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suej last won the day on February 4 2012

suej had the most liked content!

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About suej

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  1. suej

    Ninebark problems

    Ninebark problems: I am a volunteer at MSU Tollgate in Novi. Their Ninebark Diablo that has been in the Castle Demo garden in the big parking lot, is basically dead. I was shocked to see it last season, obviously in distress. There are a lot of suckers coming from the base. I did recommend to Roy that it should be just dug up and disposed of. Maybe as others have commented, the drought we had had and a problem with the water sprinkler set up, may be the culprit. Question now in this NW facing garden of shrubs and grasses, what to replace it with? The water system has been extended and upgraded, so if another Ninebark variety is planted it may be fine. In my own yard, a large transplanted Ninebark Diable to a neighbor's yard didn't fair well. I think the culprit there is not enough watering and maybe not enough roots taken when transplanted. I transplanted a Copper Glow Ninebark to a south facing garden 2 years ago, and with more watering the first season, has settled in nicely. I bought a Amber Jubilee last spring due to all the hype about the tricolor leaves of orange/yellow/ red. When I bought it, it had those leaf colors. I was soon disappointed as the summer wore on. So much for a nice color contrast to the green Arborvitae behind it, that ninebark faded into the garden. Another fellow gardener bought an Amber Jubille last season too and is also disappointed in it. On one website, it says the 'new' growth only in spring has those colors, later it is a 'dull green'. My neighbor bought a 'Lady in Red' compact Ninebark and it did retain the reddish leaf color.
  2. suej

    Ninebark problems

    I have had a Ninebark Diablos for at least 10 years and probably longer. I do prune out the older branches. I encountered some dead older branches last year. I just pruned them out. The shrub always blooms and looks great. I have it in a west facing bed. I also have a Copperglow Ninebark that was dug up and transplanted in our south bed which hardly gets watered. I did water it regularly in May and June and then sporadically after that. It bounced back and is doing just fine there. I plan on buying the relatively new Amber Jubillee smaller shrub this spring for one of our back gardens. I also have a native Ninebark I bought from WIldtype Nursery 2 years ago. It shot up pretty tall last summer and bloomed. I pruned off the 2 horizontal branches that were close to the ground to keep a more vertical shape. NInebark shrubs I have found are great easy care drought tolerant shrubs.
  3. News on my 2 Blue Muffin Arrow wood viburnums. As a friend suggested, just wait maybe the shrubs aren't dead. There are now leafs back on the shrubs. Yesterday I noticed a few have some holes in them again.I am going to try the suggestion on the MSU website and prune off the branches that show the evidence of eggs and see if that lessens the damage next spring. I don't like using pestisides in the garden and spraying the undersides of the leaves with the suggested Bayer tree and shrub solution sounds messy. If that doesn't work to give me back a healthier flowering and berries on the shrubs, I think I will plant a native red chokeberry instead. My other option is a Ilex Verticillata native MI holly in their place. On another note, I discovered the rosette disease on my Jennie Lajoi climbing rose I purchased many years ago from Nancy Lindley Great Lakes Roses. Bummer, so another plant succumbs to one of the diseases attacking our plants.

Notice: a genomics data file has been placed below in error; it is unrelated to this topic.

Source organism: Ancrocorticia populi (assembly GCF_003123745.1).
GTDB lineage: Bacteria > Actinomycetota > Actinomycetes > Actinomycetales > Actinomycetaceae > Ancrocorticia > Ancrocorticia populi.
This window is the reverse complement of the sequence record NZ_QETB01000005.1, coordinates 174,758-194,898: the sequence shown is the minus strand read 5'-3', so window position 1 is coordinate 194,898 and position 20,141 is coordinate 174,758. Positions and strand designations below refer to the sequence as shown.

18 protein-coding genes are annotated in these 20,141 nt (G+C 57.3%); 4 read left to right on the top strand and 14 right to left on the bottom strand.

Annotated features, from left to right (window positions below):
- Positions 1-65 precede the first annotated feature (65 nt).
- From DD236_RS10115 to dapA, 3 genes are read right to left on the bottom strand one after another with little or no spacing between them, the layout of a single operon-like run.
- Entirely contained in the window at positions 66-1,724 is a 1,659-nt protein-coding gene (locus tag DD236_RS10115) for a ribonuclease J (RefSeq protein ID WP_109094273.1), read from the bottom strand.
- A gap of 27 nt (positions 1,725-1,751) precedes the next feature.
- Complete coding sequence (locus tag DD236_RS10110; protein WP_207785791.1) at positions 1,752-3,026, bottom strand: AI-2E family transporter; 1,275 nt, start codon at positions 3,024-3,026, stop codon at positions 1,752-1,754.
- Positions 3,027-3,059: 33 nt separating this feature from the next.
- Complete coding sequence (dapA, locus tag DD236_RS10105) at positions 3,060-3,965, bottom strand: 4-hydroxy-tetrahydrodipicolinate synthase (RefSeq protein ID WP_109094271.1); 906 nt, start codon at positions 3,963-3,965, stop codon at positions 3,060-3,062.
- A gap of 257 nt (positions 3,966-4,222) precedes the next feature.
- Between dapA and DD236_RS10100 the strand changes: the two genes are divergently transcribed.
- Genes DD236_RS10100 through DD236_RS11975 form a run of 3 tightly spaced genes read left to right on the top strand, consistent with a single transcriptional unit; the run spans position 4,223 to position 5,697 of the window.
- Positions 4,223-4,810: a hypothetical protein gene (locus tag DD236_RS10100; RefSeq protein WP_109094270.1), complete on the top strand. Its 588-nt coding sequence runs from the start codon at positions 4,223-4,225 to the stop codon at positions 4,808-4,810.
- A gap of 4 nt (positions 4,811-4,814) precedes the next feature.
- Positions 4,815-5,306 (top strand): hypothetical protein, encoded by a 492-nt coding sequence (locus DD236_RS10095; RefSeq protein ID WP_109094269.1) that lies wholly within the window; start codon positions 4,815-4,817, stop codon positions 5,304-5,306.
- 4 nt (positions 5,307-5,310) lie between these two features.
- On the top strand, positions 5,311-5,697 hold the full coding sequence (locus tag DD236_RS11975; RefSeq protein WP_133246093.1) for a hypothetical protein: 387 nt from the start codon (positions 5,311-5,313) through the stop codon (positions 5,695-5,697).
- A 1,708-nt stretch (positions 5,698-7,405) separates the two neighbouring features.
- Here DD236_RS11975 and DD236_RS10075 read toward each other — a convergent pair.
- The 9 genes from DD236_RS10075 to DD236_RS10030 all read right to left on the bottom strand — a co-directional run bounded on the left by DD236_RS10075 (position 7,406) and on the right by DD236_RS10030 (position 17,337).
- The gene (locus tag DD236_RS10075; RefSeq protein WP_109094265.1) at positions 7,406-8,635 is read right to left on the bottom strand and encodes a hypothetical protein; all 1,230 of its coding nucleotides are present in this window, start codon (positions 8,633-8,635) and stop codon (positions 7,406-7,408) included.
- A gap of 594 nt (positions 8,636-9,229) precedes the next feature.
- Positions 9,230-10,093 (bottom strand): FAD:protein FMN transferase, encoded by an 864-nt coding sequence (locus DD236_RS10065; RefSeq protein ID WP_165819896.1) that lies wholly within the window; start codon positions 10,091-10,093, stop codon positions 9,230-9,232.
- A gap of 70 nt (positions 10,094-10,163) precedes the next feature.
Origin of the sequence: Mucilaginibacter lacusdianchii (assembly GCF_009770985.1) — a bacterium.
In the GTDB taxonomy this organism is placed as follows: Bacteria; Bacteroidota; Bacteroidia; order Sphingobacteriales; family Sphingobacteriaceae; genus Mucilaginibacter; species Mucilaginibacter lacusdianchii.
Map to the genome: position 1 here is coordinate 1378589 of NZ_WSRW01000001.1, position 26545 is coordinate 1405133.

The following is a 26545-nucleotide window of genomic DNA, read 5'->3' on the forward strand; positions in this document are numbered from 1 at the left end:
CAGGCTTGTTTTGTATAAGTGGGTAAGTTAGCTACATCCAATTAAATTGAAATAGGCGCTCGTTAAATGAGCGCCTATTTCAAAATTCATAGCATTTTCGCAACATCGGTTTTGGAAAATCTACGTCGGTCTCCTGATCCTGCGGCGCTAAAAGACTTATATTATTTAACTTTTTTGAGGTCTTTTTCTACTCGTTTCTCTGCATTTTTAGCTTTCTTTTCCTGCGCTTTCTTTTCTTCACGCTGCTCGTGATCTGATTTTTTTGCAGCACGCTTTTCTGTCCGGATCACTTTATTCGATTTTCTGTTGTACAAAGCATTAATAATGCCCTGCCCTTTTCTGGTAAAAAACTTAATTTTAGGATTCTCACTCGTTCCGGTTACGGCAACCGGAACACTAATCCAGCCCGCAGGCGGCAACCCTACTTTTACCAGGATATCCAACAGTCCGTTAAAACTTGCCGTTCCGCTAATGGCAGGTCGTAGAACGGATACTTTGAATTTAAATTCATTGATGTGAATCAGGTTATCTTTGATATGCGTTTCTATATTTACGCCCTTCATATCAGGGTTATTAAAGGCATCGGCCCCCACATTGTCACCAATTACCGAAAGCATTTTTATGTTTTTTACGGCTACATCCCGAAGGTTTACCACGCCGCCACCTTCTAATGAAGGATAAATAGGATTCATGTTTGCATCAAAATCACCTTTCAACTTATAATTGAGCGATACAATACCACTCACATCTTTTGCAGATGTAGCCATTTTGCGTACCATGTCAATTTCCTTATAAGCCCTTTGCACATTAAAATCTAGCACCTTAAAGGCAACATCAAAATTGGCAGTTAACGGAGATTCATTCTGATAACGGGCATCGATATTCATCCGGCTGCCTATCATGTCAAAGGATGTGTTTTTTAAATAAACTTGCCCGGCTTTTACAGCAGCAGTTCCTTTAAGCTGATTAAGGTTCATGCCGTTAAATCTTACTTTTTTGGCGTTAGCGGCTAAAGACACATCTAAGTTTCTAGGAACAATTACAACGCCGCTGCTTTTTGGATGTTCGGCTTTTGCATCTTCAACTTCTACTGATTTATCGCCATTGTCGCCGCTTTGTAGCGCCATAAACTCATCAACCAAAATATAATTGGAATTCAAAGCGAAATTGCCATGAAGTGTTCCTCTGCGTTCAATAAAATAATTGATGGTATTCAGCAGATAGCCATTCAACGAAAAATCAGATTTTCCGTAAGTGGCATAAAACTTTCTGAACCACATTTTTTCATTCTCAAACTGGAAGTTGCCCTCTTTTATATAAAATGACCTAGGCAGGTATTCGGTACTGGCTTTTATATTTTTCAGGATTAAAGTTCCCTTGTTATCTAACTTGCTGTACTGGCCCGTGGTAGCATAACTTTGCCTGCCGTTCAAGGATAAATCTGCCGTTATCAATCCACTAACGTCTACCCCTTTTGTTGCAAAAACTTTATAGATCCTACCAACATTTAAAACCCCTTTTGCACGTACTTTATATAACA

4. Thanks for the info and the website. Frustrating when you want to plant native and help the songbirds with food and a invasive non-native pest wreaks havoc on our native viburnums. My two Arrowoodd now have only brown stems and no sign of life. Looks like they are dead. Back to looking for another berry producing shrub. So far a friend suggested the Nannyberry V.lentago which survived in her yard. A friend from Signal Mtn TN suggested a Beautyberry shrub, but it is a zone 6 plant. I don't know if it would survive in Michigan.
  5. I have 2 Blue Muffin cultivars. It seemed one time I looked at them last week and they had green leaves. Now, one looks dead with sparse leaves that look skeletonized and brown. The other one has more leaves which in the last couple of days have turned brown and skeletonized. They were healthy last year flowered and had berries. They only showed minimal chewing by the viburnum beetle, I am guessing? I was thinking of buying 2 more of these native cultivar shrubs for the birds and for spring flowers and fall color. Now, I am re-thinking that idea. Help!
  6. As I am in my 60s and an aging gardener, I have looked at my large back beds that now overwhelm me. I have decided to plant more 3 season flowering shrubs, conifers, and easy care grasses with some easy care perennials here and there. There are native plants and shrubs that can be used along with non-natives. I am also planning on increasing my use of ground covers to cut down on the weeds this year. My favorite grasses are Karl Forester, native Little Bluestem, and native Prairie Dropseed. There are many flowering small shrubs with good fall color that your mother can use. Good luck in your gardening transition journey with your mom. You might want to make a section of her garden in memory of your dad with the things he made around it with plants and flowers. I wish I had made some raised beds instead of the mounded variety which would have been easier on the back. There are also a lot of ergonomic garden tools out there that your mom can use. I like my Step2 kneeler/seat combo to garden. Suej
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